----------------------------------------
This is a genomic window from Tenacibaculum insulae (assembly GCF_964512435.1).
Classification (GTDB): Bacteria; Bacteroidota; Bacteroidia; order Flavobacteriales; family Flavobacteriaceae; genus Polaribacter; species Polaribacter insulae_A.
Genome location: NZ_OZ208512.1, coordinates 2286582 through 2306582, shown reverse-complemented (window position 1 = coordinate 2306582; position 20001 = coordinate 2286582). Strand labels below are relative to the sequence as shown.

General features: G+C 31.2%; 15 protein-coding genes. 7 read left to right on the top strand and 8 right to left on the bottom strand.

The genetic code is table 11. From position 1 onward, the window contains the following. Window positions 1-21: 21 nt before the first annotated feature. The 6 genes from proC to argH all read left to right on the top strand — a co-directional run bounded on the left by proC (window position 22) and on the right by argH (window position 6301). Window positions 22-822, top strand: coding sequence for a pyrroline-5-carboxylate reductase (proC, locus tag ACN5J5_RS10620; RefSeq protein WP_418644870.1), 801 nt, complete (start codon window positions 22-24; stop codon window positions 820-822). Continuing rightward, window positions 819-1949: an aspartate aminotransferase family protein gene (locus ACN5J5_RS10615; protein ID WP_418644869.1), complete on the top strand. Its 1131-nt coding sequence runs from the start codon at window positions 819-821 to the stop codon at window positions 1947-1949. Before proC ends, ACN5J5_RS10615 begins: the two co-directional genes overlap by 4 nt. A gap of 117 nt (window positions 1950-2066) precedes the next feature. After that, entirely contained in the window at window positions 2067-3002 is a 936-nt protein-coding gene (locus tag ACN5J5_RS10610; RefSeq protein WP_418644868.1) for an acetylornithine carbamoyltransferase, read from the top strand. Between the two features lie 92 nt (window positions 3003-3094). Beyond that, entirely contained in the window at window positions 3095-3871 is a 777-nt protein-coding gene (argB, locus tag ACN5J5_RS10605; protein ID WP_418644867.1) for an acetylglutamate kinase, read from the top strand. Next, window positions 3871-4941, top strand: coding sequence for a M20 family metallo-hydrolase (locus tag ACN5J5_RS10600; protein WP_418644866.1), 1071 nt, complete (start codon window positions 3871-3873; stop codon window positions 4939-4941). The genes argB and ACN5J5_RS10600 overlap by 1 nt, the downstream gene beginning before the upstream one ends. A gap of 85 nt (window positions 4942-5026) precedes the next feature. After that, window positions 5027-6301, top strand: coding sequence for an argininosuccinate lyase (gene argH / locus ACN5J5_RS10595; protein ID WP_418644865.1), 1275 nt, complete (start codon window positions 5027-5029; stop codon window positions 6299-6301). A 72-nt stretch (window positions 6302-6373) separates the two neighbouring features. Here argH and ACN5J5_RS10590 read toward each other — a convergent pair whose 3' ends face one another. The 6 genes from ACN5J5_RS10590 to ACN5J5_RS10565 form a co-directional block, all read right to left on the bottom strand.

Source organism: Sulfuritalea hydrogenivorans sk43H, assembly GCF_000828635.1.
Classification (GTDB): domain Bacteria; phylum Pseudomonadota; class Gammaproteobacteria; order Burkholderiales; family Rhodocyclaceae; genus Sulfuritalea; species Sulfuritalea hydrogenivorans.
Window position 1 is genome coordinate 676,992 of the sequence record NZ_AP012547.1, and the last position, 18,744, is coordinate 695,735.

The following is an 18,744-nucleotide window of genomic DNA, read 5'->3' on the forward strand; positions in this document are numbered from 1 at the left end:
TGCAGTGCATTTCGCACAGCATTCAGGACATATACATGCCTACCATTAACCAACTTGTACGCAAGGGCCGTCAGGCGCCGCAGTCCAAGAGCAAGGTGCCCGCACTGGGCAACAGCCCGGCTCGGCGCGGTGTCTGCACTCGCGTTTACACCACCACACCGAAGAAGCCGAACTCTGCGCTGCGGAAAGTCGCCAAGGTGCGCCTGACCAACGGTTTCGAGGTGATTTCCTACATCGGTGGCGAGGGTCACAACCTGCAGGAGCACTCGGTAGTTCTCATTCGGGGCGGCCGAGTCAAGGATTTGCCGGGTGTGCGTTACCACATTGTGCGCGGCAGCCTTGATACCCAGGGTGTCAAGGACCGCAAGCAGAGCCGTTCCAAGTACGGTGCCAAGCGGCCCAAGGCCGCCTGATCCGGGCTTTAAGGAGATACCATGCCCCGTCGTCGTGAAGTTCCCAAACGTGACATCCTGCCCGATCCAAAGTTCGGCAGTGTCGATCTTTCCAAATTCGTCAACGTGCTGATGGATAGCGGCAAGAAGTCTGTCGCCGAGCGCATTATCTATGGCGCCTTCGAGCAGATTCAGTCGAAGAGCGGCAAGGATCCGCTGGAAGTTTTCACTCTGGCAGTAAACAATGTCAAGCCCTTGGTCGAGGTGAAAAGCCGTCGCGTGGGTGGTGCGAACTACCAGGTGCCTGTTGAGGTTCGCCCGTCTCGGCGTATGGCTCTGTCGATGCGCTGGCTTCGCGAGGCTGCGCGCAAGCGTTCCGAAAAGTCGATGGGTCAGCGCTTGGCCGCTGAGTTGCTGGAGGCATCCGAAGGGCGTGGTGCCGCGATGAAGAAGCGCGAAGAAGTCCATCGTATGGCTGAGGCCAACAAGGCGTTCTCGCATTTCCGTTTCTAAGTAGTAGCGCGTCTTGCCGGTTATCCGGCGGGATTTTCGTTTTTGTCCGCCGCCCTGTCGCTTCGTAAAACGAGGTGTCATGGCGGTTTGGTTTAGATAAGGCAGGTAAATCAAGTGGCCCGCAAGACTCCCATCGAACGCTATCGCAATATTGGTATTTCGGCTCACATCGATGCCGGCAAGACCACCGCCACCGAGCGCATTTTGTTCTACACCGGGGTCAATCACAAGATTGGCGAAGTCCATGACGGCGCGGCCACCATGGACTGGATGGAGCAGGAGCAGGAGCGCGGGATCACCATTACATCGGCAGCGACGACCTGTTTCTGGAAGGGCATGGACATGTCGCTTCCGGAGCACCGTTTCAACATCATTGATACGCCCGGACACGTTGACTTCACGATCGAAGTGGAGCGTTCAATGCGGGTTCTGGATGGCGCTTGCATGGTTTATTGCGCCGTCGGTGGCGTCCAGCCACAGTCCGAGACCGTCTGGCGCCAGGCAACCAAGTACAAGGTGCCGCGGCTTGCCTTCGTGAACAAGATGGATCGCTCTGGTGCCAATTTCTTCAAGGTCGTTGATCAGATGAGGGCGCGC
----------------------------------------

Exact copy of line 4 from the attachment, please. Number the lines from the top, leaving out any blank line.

General features: G+C 31.2%; 15 protein-coding genes. 7 read left to right on the top strand and 8 right to left on the bottom strand.